CSTS provides a variety of client services to individuals with mental illness, developmental disabilities and … [Full Story]

DDA OKs $59,200 BIZ Grant for South University

A $59,200 grant to support the establishment of a business improvement zone (BIZ) for the South University area has been approved by the Ann Arbor Downtown Development Authority board. The action came at the board’s July 3, 2013 meeting. The money would be allocated only at specific milestone points.

A BIZ is a self-assessment district that can be established under Public Act 120 of 1961 by agreement of a sufficient number of property owners in the district – to generate sufficient funds to pay for additional services not provided by the city. If it’s established, the South University Area BIZ would be the second such district in downtown Ann Arbor. In 2010 such a district was established for a three-block … [Full Story]

AAPS Board OKs Spring Grants

The Ann Arbor Public Schools board of education approved the 2013 spring grant awards at its April 24, 2013 meeting.

New grants include: $11,332 from the Ann Arbor PTO Thrift Shop for SchoolMessenger, a parental notification system; $15,000 from the Ann Arbor Public Schools Educational Foundation (AAPSEF) for the Community Builders program; and $8,900 from Toshiba America to purchase Lego Mindstorms for Pioneer High School.

AAPSEF is also providing renewal grants for the following: $15,679 for Great Ideas; $4,000 for 5th grade instrumental music instrument repairs; $21,000 for SchoolMessenger; and $22,644 for the Environmental Education Program. Secondary Perkins III is providing a renewal grant of $143,022 for the Career and Technical Education program.

The entire cost of SchoolMessenger will be … [Full Story]

Ann Arbor DDA Grants $300K to Public Housing

The Ann Arbor Housing Commission’s Baker Commons building, located in downtown Ann Arbor at Packard and Main, will get an infusion of $300,000 from the Ann Arbor Downtown Development Authority – as a result of action by the DDA board at its March 6, 2013 meeting.

The $300,000 will be used toward a range of capital improvements to the 60-unit building: driveway and sidewalk replacement and repair; installation of energy-efficient lighting; insulation and air sealing; window replacement; adding a second entrance; door replacement; upgrade of fixtures appliances, flooring and cabinetry; replacement of heating and cooling units; generator replacement, elevator replacement, upgrade of common area furniture, and installation of additional security cameras.

This grant for $300,000 to Baker Commons comes in addition to … [Full Story]

County Programs Get Grant Funding

Three items related to grants and programs administered by the county’s office of community & economic development (OCED) were given final approval by the Washtenaw County board of commissioners at their Feb. 20, 2013 meeting.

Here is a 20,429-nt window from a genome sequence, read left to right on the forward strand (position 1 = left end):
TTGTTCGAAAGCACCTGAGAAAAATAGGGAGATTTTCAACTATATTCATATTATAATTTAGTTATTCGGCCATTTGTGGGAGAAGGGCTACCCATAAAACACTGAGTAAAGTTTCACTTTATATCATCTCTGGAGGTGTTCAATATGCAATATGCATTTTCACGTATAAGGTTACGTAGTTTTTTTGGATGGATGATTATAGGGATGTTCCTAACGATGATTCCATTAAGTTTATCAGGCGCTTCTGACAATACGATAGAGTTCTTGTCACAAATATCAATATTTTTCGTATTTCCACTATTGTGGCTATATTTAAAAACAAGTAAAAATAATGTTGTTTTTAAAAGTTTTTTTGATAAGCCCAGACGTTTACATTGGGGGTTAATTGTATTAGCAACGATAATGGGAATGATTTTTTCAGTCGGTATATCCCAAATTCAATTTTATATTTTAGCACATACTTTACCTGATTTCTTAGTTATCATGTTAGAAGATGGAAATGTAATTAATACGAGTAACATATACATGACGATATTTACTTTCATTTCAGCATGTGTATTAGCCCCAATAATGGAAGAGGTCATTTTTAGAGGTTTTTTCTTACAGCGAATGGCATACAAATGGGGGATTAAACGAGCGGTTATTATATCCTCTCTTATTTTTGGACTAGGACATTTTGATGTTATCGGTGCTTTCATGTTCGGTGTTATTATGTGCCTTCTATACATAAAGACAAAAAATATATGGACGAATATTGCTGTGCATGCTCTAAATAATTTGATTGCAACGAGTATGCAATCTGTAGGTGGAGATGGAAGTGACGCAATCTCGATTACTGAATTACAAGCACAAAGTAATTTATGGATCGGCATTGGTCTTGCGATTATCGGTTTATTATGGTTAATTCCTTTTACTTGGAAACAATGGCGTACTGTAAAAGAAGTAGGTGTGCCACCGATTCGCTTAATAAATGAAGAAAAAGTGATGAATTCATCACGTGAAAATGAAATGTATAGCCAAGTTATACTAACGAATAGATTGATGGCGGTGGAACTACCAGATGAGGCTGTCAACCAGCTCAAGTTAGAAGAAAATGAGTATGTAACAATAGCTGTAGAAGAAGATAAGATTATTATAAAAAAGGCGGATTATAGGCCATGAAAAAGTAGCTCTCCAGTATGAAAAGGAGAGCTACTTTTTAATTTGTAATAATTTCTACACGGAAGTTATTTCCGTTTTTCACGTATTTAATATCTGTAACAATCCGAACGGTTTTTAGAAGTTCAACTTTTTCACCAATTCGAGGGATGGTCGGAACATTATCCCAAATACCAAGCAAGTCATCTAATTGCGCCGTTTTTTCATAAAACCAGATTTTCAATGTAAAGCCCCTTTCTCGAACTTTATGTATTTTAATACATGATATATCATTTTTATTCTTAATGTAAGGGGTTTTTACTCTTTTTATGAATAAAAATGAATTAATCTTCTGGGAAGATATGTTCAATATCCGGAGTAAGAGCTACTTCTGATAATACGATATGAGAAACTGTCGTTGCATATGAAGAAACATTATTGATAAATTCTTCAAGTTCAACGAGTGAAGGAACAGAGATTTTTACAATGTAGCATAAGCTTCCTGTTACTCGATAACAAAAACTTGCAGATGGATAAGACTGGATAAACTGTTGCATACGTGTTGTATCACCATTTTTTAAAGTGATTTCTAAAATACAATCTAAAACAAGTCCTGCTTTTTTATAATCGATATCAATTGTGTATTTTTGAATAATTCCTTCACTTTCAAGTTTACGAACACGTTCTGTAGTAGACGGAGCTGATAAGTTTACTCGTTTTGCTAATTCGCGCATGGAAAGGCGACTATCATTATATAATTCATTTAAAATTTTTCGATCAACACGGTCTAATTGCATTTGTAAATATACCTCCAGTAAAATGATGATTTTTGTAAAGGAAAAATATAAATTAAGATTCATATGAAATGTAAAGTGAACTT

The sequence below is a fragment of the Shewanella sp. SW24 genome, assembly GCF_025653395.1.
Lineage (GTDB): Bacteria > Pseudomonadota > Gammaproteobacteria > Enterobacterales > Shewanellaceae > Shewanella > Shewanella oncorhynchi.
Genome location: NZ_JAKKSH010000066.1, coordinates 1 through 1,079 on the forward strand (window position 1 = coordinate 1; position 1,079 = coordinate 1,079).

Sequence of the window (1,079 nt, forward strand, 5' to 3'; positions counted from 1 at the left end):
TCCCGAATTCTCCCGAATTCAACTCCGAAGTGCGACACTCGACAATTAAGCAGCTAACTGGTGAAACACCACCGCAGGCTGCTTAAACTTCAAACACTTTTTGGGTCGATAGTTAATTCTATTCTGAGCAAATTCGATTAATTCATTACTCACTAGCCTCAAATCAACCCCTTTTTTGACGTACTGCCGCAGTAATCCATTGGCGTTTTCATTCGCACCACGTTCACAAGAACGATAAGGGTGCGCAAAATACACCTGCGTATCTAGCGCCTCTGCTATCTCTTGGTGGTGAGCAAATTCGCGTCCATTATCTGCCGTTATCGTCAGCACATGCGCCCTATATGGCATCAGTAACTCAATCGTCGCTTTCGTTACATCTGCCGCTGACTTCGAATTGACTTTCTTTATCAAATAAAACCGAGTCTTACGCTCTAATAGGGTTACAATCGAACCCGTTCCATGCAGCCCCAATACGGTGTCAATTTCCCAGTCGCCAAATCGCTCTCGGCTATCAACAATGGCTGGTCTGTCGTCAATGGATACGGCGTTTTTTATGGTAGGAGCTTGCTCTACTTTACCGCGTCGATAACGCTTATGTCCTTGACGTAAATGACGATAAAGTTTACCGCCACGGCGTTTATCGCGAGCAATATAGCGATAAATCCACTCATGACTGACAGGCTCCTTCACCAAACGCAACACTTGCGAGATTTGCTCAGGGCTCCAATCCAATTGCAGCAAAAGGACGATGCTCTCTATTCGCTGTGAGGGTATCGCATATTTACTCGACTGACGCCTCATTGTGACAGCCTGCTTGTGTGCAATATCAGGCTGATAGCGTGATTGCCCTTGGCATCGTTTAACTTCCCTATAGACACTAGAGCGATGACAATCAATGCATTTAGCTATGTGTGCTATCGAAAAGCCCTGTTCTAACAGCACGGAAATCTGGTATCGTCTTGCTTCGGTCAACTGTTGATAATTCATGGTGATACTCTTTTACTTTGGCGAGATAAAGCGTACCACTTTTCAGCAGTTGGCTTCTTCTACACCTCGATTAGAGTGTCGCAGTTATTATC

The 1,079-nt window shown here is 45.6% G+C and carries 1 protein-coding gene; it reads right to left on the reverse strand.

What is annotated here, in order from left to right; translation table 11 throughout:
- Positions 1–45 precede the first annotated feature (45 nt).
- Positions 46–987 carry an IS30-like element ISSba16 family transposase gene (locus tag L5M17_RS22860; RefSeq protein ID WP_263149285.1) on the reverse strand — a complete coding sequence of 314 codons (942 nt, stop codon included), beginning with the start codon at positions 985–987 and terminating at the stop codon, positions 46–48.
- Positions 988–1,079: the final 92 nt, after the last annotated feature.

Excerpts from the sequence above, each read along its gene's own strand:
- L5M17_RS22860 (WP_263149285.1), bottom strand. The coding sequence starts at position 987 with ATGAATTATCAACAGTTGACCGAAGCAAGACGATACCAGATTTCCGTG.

The items are: (1) the Michigan Works! system plan for 2013 [.pdf of 2013 MWSP]; (2) $20,000 in federal funding (Community Services Block Grant discretionary funds) to conduct a needs assessment of the New West Willow Neighborhood Association, supplemented with $5,000 in county matching funds; and (3) $20,000 in federal funding (Community Services Block Grant discretionary funds) for tax preparation services to low-income customers, in partnership with Avalon Housing, Catholic Social Services of Washtenaw County, Housing Bureau for Seniors and Women’s Center of Southeastern Michigan.

These items … [Full Story]

After-School Grant Application Gets Final OK

Washtenaw County commissioners have given final authorization to apply for a $20,000 grant to fund expansion of an after-school program called “Telling It” in the West Willow and MacArthur Boulevard housing developments, low-income neighborhoods on the county’s east side. The vote came at the county board’s Feb. 6, 2013 meeting. Initial approval was received on Jan. 15, 2013. [.pdf of grant application]

According to a staff memo, the Telling It program focuses on developing creative writing and literacy skills for at-risk youth. It would support an effort to fight gang-related activity – specifically, the dozen or so “cliques” in the Ypsilanti/Willow Run area. The memo defines cliques as gangs “without by-laws, or a code of ethics, ultimately … [Full Story]

Grant Application OK’d for After-School Program

Washtenaw County commissioners have supported an application for a $20,000 grant to fund expansion of an after-school program called “Telling It” in the West Willow and MacArthur Boulevard housing developments, low-income neighborhoods on the east side of Washtenaw County. The initial approval came at the county board’s Jan. 16, 2013 meeting. A final vote is expected on Feb. 6. [.pdf of grant application]

According to a staff memo, the Telling It program focuses on developing creative writing and literacy skills for at-risk youth. It would support an effort to fight gang-related activity – specifically, the dozen or so “cliques” in the Ypsilanti/Willow Run area. The memo defines cliques as gangs “without bi-laws, or a code of ethics, ultimately heightening … [Full Story]